Tuesday, January 26, 2010

Polyhouse 7 is a cheerful place in the winter...if you come in the back way, you enter under this Calamondin standard, x Citrofortunella

Since learning that a Lime tree may not be doable in the Florida garden, I have become more and more interested in Calamondins. I've know this plant all my life but had considered it to be just an interesting ornamental easily flowered and reliably fruited (often heavily) as a houseplant. All you needed was a south window with or possibly without summering outside. Conventional wisdom seemed to be that the fruits were too sour to be of much use, and I never questions it. At Behnke's we used to always make an effort to have a good supply for the Chinese New Year....often we sold several hundred in the weeks preceding.Possibly I should have gotten a clue, but no.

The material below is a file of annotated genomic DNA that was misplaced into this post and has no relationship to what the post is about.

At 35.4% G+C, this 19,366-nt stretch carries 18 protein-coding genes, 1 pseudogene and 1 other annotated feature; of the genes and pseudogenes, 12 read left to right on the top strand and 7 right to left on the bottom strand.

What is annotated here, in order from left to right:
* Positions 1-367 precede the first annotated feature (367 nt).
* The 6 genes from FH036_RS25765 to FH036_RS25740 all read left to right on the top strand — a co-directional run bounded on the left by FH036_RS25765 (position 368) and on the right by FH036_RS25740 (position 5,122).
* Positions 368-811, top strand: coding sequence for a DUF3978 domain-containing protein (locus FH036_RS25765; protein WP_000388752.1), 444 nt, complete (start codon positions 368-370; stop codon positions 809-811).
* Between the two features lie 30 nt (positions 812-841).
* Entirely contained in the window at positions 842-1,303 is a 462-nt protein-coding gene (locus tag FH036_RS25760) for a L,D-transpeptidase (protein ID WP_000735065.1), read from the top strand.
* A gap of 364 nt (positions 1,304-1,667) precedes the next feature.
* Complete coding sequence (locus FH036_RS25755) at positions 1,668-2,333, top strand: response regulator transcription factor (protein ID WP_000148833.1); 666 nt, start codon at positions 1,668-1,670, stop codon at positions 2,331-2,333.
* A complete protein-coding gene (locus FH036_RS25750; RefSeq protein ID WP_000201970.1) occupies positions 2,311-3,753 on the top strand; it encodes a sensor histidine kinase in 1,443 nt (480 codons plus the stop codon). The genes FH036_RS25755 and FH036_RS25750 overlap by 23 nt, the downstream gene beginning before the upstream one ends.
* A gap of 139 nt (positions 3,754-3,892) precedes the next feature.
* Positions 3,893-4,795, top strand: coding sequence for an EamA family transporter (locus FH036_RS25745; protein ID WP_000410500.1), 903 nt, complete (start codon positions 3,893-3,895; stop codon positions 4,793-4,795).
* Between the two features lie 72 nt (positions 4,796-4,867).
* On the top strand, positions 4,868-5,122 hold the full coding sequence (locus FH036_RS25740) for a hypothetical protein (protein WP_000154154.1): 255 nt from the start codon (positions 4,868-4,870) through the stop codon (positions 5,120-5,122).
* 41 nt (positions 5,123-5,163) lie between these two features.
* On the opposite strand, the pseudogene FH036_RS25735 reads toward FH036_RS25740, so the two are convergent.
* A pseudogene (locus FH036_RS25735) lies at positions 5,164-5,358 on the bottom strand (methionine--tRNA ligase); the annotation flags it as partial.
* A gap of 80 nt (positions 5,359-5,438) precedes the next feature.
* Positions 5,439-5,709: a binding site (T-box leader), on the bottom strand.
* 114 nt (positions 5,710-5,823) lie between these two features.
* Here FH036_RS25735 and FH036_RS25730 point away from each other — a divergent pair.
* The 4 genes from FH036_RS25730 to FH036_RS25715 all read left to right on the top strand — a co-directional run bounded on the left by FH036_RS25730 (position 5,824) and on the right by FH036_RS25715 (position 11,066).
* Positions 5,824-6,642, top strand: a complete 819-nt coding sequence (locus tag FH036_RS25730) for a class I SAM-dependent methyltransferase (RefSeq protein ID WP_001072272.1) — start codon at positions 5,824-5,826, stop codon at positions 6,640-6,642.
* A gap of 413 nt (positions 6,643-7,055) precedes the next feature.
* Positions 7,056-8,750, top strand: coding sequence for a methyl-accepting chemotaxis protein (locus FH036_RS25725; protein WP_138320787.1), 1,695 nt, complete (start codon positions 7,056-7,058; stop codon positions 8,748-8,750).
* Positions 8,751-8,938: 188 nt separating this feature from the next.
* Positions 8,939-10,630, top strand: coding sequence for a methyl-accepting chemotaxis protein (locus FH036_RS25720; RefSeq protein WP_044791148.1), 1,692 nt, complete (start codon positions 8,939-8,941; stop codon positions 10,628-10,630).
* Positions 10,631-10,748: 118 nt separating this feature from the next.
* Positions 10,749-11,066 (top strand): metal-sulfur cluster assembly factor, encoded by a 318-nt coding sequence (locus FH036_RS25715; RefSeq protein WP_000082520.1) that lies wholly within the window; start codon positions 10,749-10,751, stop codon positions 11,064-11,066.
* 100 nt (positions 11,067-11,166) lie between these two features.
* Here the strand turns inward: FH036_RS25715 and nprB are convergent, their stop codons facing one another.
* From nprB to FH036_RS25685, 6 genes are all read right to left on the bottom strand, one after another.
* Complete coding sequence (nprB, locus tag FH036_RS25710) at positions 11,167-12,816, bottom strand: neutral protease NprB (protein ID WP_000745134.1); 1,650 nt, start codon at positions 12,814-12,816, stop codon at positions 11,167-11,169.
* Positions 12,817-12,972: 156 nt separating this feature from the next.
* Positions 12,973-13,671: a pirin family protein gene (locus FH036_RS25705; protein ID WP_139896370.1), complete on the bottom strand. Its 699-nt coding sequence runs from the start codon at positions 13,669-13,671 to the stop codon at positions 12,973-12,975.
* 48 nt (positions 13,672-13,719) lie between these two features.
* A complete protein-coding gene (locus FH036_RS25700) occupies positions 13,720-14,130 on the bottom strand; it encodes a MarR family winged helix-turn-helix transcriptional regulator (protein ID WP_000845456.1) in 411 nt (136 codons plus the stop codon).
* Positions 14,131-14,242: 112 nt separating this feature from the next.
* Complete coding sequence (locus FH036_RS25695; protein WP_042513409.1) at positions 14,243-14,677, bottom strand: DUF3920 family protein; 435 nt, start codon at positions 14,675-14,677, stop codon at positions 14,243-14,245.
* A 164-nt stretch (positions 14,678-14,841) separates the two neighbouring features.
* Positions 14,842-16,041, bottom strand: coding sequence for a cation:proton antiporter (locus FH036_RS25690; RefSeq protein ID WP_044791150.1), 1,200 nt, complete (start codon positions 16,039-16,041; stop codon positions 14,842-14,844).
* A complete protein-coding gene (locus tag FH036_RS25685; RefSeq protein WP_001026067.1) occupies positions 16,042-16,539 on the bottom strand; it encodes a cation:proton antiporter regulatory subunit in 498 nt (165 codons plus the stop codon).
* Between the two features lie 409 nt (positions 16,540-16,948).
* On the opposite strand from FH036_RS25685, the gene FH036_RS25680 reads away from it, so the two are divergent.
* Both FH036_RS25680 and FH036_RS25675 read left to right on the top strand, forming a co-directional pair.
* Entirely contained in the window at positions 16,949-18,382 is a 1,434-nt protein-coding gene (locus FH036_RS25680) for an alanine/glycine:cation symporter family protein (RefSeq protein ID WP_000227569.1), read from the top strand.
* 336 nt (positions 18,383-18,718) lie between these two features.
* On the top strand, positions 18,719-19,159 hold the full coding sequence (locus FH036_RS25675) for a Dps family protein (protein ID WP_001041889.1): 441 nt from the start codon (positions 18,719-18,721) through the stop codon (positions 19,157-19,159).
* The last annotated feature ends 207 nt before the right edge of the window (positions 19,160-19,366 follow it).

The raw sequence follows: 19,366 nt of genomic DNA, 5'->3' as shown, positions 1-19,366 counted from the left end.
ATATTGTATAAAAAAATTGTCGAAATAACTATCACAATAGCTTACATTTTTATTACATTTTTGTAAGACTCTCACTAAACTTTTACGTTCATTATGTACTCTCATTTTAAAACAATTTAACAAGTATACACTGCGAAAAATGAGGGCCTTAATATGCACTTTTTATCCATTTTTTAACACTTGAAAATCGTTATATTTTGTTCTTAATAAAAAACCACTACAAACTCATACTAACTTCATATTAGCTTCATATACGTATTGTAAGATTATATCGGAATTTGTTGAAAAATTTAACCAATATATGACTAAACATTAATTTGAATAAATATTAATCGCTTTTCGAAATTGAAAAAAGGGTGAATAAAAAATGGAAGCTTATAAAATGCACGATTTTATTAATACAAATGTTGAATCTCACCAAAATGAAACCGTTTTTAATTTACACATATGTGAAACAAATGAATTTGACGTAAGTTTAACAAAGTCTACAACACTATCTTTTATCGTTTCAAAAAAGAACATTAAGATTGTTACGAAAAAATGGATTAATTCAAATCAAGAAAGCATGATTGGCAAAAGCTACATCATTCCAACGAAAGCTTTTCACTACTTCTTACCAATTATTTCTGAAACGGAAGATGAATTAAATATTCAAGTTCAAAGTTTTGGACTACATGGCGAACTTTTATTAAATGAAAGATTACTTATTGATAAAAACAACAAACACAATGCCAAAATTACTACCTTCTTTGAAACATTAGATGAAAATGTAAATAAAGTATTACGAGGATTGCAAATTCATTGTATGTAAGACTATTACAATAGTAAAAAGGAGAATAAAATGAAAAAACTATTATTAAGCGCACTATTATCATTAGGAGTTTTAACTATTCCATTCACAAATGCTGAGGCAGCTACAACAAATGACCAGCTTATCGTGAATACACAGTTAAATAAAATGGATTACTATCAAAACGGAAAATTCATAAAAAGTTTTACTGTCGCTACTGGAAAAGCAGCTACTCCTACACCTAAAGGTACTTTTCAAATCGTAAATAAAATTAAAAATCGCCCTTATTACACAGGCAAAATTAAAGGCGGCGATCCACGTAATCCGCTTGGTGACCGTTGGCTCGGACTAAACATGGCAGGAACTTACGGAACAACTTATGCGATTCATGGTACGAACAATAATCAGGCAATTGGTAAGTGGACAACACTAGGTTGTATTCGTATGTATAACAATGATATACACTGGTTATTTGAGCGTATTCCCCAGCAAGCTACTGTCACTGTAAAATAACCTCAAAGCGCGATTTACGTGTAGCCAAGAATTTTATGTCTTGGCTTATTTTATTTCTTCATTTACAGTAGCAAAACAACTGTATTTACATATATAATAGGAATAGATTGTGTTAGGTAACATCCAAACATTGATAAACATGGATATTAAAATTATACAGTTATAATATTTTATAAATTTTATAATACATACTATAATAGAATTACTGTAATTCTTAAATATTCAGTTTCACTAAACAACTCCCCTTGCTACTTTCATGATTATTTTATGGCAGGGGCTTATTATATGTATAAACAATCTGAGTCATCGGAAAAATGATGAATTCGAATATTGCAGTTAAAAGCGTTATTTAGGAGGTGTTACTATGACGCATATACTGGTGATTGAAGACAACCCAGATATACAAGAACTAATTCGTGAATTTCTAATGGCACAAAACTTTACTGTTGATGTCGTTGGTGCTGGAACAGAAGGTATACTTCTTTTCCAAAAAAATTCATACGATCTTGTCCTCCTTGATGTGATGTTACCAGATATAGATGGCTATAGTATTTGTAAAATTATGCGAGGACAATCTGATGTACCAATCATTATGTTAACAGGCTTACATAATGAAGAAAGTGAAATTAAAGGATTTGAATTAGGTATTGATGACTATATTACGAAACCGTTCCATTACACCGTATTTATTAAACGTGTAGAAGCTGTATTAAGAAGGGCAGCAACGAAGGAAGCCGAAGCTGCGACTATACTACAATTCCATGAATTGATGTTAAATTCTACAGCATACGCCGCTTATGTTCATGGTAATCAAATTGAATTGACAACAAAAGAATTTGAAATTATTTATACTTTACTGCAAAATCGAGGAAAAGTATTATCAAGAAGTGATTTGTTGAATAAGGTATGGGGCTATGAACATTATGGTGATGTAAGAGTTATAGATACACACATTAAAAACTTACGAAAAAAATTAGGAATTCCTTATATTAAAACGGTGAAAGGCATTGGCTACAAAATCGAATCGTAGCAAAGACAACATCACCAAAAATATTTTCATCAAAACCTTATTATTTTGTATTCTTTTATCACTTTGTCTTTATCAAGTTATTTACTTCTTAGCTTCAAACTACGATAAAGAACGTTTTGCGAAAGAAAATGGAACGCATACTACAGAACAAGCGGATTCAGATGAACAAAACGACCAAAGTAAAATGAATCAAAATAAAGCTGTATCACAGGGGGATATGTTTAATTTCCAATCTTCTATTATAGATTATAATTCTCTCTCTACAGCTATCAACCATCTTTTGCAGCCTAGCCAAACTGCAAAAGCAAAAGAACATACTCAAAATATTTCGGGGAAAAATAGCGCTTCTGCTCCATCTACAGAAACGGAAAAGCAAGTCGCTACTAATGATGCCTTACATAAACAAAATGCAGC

After a little research, I now know that the rest of the world considers this an extremely useful and tasty fruit. It is juiced, cooked into marmalade's and chutneys, added to drinks for flavor, eaten whole, and used for a variety of medicinal purposes. I suspect that the Lime I planted this summer in Florida, that looked so good at Christmas is now black and dead, a victim of  two nights of sub 20F temperatures. Later this year, I'll plant a Calamondin as a replacement, and happily anticipate future explorations of its gastronomic potential.

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